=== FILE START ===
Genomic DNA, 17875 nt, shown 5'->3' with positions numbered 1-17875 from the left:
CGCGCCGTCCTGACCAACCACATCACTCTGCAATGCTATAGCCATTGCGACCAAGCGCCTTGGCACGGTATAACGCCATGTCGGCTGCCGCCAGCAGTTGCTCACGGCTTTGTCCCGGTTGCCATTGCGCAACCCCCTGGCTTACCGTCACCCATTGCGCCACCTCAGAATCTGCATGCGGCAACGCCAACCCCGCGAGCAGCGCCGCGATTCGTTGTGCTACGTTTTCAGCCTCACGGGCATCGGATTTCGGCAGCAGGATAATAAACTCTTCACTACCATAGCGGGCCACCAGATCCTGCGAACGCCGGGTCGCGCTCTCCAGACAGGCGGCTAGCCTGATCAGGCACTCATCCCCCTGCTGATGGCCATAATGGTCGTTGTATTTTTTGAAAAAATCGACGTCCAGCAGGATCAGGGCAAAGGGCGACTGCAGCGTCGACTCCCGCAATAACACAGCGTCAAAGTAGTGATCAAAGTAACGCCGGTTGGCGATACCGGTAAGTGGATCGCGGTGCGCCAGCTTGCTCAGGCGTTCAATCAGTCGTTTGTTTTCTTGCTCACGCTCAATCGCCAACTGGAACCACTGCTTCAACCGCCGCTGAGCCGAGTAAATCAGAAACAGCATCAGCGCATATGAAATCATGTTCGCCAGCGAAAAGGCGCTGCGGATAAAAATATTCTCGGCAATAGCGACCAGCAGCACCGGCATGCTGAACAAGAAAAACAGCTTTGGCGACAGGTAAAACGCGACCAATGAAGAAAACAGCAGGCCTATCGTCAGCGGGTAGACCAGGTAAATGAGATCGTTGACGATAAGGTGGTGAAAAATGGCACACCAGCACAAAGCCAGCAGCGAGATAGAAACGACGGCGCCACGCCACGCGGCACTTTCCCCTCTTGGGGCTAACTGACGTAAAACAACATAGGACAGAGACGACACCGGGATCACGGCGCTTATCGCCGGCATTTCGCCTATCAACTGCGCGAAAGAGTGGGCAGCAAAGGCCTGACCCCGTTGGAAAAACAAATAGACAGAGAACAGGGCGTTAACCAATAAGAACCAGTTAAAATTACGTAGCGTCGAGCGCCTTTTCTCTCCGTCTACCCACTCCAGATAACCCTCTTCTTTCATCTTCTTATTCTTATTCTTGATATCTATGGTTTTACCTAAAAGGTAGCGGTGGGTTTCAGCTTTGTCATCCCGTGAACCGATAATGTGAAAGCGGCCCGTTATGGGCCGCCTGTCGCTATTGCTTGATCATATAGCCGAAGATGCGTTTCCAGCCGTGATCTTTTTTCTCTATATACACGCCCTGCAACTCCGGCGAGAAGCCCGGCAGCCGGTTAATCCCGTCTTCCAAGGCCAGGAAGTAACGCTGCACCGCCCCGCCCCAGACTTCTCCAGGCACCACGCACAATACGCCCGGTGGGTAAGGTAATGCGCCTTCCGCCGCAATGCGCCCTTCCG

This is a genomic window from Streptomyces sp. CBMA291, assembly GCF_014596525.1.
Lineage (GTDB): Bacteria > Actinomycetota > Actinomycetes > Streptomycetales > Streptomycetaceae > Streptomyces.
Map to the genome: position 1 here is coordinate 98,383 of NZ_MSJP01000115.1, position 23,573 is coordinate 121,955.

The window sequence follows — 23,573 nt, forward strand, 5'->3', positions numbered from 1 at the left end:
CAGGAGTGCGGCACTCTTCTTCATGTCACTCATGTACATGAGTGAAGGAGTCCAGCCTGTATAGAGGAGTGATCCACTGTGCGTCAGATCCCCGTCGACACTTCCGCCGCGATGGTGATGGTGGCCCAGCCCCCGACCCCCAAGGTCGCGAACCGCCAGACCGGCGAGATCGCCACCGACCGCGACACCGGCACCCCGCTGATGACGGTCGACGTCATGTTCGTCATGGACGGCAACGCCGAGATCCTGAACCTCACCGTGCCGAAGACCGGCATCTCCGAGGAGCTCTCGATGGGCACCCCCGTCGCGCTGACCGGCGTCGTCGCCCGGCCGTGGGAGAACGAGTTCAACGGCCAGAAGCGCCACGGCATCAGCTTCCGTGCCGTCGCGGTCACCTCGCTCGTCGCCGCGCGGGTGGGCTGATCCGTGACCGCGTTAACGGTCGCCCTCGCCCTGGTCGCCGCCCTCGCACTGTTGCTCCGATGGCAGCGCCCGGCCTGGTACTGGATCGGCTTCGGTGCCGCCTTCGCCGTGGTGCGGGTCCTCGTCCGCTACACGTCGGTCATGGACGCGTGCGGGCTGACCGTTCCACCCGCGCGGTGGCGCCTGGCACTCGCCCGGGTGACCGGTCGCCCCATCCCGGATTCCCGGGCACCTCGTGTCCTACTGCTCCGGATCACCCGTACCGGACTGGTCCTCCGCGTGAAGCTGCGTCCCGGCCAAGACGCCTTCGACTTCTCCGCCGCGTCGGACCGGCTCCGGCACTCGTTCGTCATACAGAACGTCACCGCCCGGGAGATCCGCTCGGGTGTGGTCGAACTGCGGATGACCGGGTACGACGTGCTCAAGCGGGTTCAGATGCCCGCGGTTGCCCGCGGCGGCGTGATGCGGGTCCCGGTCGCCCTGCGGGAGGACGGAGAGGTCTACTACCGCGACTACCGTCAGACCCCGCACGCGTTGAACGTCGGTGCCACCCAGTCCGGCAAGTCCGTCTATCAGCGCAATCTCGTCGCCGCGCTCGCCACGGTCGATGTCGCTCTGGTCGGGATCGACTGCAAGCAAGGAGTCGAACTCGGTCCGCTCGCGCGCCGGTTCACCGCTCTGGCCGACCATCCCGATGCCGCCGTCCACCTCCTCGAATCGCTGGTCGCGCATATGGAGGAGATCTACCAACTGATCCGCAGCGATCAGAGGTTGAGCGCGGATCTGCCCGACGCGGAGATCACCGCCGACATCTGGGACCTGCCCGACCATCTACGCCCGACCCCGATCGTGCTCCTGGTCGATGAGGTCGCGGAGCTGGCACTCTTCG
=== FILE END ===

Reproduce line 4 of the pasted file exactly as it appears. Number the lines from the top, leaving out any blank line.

Lineage (GTDB): Bacteria > Actinomycetota > Actinomycetes > Streptomycetales > Streptomycetaceae > Streptomyces.